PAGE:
Some recent hoax articles are demonstrating the flaws in the control of information and particularly academic publishing. A recent hoax demonstrates that, so long as you are willing to pay, you can get anything published, even computer generated mumbo-jumbo. And if you can't pay, you either don't publish, or the company owns the product of your labour. Open access isn't as open as it seems.
Not quite as lol-worthy as the 'Sokal hoax' but certainly a nice effort is the story of a recent hoax paper submitted to, and accepted, by an open-access information science journal. A graduate student at Cornell University submitted a computer-generated nonsensical article to The Open Information Science Journal after getting unsolicited email for the publisher, Bentham Science Publishers. The paper was called 'Deconstructing Access Points'.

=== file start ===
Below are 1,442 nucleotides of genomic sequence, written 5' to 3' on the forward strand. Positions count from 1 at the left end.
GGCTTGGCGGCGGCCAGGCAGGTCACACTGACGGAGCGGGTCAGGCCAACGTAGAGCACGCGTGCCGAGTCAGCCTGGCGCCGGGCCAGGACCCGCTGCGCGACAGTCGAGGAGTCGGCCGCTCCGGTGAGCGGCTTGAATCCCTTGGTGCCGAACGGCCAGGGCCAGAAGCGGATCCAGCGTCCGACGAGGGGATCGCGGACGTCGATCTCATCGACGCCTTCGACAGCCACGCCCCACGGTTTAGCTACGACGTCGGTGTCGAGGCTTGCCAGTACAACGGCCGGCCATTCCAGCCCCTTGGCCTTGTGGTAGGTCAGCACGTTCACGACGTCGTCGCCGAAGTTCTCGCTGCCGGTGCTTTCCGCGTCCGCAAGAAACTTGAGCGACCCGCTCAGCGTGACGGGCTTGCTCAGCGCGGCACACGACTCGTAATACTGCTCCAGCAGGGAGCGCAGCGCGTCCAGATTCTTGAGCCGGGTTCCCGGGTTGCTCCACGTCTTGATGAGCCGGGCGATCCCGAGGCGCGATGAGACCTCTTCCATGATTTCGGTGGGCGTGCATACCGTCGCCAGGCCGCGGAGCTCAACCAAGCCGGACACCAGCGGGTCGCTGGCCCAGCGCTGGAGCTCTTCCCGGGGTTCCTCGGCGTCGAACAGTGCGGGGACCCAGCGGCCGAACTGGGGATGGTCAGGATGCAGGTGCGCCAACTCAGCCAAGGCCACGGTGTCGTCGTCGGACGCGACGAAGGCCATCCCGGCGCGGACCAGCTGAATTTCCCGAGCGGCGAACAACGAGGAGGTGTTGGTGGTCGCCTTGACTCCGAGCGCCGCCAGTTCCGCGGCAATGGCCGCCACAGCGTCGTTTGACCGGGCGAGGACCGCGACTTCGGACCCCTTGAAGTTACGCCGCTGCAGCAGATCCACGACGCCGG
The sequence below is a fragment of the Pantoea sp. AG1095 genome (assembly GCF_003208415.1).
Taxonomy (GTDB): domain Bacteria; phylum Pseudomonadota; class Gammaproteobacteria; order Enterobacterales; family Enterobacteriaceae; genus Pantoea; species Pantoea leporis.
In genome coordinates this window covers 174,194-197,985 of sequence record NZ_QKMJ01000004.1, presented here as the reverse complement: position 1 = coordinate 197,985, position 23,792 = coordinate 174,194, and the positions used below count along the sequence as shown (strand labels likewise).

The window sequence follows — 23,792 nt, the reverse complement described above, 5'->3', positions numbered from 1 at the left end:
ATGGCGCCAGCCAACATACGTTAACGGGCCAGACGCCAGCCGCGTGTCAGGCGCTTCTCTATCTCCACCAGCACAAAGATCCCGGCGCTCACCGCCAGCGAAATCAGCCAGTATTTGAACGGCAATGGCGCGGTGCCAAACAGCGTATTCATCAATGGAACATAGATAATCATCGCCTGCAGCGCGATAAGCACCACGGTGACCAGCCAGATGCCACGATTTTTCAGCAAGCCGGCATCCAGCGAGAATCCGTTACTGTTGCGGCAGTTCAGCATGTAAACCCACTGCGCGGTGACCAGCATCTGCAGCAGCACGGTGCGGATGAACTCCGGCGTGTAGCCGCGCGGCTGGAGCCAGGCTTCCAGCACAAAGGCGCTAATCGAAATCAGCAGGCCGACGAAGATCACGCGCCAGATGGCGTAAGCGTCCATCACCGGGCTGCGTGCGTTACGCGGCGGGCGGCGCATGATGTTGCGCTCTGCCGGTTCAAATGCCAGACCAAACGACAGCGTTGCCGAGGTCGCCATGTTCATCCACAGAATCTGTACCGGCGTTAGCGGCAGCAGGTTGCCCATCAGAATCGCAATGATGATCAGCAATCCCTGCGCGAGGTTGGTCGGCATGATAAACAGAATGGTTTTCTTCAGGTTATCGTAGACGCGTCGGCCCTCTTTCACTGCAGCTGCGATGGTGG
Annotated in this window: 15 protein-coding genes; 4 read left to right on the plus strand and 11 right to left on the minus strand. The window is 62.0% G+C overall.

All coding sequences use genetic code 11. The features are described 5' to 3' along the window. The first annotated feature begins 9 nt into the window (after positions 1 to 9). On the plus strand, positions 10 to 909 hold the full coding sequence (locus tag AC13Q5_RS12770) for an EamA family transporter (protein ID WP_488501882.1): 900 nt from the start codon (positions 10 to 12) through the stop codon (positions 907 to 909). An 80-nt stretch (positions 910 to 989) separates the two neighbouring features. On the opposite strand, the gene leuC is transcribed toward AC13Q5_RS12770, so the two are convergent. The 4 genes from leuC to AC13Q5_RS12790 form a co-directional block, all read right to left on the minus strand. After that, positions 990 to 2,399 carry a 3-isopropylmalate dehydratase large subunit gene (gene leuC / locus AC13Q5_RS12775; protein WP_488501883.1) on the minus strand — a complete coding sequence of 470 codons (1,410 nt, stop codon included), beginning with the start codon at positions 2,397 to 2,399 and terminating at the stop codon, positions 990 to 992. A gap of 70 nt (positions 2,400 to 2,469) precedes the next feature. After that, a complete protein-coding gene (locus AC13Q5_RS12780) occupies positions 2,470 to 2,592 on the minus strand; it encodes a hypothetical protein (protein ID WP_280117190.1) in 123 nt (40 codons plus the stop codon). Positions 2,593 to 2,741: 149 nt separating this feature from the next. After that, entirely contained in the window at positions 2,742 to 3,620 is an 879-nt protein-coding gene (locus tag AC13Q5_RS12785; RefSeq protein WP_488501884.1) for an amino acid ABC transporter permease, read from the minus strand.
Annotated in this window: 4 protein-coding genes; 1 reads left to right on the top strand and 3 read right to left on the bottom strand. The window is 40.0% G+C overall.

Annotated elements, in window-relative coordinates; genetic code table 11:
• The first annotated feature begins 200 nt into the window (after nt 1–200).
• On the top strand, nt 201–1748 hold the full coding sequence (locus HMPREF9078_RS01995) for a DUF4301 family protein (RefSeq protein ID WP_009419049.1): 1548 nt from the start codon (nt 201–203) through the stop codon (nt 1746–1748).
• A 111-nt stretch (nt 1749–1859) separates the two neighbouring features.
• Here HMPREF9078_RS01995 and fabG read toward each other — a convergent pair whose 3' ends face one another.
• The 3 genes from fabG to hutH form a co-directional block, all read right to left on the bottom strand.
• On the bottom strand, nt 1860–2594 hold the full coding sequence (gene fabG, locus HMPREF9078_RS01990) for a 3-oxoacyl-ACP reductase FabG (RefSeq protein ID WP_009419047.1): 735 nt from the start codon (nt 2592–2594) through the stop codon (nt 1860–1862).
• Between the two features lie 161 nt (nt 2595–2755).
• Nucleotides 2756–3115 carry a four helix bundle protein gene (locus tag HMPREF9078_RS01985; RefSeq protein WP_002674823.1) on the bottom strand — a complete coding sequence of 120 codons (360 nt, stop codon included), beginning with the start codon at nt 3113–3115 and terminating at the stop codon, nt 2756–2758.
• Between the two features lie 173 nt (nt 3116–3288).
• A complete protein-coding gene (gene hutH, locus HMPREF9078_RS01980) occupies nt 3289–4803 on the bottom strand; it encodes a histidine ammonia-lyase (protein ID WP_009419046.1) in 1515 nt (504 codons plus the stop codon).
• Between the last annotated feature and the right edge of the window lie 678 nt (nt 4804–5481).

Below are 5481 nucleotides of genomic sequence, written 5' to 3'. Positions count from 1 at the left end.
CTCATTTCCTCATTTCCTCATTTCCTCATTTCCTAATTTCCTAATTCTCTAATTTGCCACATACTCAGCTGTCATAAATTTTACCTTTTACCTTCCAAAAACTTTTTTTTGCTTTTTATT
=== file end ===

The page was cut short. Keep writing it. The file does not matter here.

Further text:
New Scientist covers the story and the paper's author, Philip Davis, details it at his blog. What's apparent from the abstract onwards, is that it's incomprehensible tripe, and the author's institutional affiliation, Center for Research in Applied Phrenology, or CRAP, should have been a dead giveaway - not only because of the acronym, but a discredited 19th century practice of examining head-bumps has nothing to do with anything alluded to in the paper or the academic field in which the journal is situated.
The paper was accepted, and Davis was asked to pay $800 for it's publication, which he declined - having made his point, he withdrew the paper. The thing is, an earlier attempt at a bogus paper, by the same author and to another Bentham-owned journal, had been rejected, so the acceptance of the paper in question can't merely be attributed to a scam publication simply taking money to publish crap, given they do actually reject some papers.